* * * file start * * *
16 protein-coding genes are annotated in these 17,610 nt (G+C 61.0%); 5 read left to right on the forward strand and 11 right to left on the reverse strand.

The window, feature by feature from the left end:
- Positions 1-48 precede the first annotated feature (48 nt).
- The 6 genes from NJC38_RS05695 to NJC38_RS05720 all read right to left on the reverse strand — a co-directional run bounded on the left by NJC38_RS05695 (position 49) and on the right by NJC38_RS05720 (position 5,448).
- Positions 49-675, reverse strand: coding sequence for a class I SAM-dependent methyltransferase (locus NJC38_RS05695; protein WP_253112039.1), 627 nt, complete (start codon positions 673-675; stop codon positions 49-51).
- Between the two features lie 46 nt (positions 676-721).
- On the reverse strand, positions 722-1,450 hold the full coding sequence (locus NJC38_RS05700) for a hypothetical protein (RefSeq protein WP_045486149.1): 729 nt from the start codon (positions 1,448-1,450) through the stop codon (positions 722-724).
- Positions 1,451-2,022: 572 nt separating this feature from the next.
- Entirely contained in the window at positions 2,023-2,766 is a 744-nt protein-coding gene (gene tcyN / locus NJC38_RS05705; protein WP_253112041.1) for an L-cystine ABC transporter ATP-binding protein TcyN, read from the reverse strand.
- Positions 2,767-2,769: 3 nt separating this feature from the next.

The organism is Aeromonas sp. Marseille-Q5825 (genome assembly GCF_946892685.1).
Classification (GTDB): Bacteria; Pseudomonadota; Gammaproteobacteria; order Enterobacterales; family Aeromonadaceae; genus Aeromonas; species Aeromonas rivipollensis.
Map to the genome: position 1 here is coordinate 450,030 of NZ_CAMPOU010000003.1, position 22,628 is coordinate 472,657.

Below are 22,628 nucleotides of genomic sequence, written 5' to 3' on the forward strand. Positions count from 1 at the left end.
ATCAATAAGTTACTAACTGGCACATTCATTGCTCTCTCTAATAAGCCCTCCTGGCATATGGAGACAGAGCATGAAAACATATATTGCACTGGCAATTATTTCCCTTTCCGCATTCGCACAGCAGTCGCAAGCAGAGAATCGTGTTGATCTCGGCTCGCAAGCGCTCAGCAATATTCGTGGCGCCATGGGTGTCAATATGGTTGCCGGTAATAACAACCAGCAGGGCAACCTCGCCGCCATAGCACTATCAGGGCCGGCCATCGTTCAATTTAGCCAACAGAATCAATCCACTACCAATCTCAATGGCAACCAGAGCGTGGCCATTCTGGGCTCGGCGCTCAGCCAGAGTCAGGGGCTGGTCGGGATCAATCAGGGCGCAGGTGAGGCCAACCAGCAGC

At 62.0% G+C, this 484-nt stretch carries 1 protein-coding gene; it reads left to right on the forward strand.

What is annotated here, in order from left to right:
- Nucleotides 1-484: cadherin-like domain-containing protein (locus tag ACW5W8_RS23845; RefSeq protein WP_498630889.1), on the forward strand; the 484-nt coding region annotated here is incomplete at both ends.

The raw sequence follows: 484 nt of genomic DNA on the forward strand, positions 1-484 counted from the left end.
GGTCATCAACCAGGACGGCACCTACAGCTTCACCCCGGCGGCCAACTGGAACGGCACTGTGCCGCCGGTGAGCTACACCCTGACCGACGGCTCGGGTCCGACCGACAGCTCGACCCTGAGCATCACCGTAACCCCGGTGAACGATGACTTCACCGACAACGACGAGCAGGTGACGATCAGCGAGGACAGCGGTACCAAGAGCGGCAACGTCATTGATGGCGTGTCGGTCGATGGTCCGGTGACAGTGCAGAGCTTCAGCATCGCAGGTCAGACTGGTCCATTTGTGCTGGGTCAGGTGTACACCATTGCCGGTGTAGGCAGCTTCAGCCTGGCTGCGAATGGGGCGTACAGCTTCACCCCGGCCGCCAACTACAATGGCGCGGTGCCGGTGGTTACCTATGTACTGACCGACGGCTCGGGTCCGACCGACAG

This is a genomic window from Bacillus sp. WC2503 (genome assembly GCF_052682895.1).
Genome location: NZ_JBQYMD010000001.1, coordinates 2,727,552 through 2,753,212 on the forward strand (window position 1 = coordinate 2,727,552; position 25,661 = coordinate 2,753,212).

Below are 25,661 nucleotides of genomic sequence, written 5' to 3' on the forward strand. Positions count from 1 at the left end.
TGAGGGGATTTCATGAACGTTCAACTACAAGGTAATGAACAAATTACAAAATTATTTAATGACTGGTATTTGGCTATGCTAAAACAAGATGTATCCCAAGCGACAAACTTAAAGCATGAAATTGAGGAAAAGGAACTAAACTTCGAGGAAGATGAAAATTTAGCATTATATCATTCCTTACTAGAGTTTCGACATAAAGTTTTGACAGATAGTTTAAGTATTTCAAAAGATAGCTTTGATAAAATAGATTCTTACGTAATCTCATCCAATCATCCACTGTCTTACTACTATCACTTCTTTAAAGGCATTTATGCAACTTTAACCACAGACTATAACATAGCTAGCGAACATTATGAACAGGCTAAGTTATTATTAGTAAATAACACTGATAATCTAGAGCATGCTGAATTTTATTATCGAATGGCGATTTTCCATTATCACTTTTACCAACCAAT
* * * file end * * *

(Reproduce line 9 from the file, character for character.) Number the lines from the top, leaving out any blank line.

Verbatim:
- Entirely contained in the window at positions 2,023-2,766 is a 744-nt protein-coding gene (gene tcyN / locus NJC38_RS05705; protein WP_253112041.1) for an L-cystine ABC transporter ATP-binding protein TcyN, read from the reverse strand.